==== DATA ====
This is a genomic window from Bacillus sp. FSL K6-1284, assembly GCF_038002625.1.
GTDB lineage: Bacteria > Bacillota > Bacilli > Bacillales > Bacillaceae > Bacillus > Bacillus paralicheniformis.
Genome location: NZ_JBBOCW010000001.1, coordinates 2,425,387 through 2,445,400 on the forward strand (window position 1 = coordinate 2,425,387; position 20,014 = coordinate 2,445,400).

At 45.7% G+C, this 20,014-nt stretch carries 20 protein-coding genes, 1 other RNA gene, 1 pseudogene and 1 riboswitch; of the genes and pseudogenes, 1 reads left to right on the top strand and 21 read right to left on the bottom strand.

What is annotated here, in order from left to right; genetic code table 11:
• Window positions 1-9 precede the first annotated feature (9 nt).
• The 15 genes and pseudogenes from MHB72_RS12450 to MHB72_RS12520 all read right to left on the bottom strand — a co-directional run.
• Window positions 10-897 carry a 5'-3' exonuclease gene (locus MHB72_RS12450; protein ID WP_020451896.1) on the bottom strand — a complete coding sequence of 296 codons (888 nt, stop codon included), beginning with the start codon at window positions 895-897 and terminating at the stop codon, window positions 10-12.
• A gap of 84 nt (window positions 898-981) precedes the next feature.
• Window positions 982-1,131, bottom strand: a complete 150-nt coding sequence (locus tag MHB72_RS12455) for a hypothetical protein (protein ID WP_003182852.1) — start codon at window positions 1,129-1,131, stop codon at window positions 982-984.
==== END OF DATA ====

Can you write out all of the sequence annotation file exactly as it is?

This is a genomic window from Bacillus sp. FSL K6-1284, assembly GCF_038002625.1.
GTDB lineage: Bacteria > Bacillota > Bacilli > Bacillales > Bacillaceae > Bacillus > Bacillus paralicheniformis.
Genome location: NZ_JBBOCW010000001.1, coordinates 2,425,387 through 2,445,400 on the forward strand (window position 1 = coordinate 2,425,387; position 20,014 = coordinate 2,445,400).

At 45.7% G+C, this 20,014-nt stretch carries 20 protein-coding genes, 1 other RNA gene, 1 pseudogene and 1 riboswitch; of the genes and pseudogenes, 1 reads left to right on the top strand and 21 read right to left on the bottom strand.

What is annotated here, in order from left to right; genetic code table 11:
• Window positions 1-9 precede the first annotated feature (9 nt).
• The 15 genes and pseudogenes from MHB72_RS12450 to MHB72_RS12520 all read right to left on the bottom strand — a co-directional run.
• Window positions 10-897 carry a 5'-3' exonuclease gene (locus MHB72_RS12450; protein ID WP_020451896.1) on the bottom strand — a complete coding sequence of 296 codons (888 nt, stop codon included), beginning with the start codon at window positions 895-897 and terminating at the stop codon, window positions 10-12.
• A gap of 84 nt (window positions 898-981) precedes the next feature.
• Window positions 982-1,131, bottom strand: a complete 150-nt coding sequence (locus tag MHB72_RS12455) for a hypothetical protein (protein ID WP_003182852.1) — start codon at window positions 1,129-1,131, stop codon at window positions 982-984.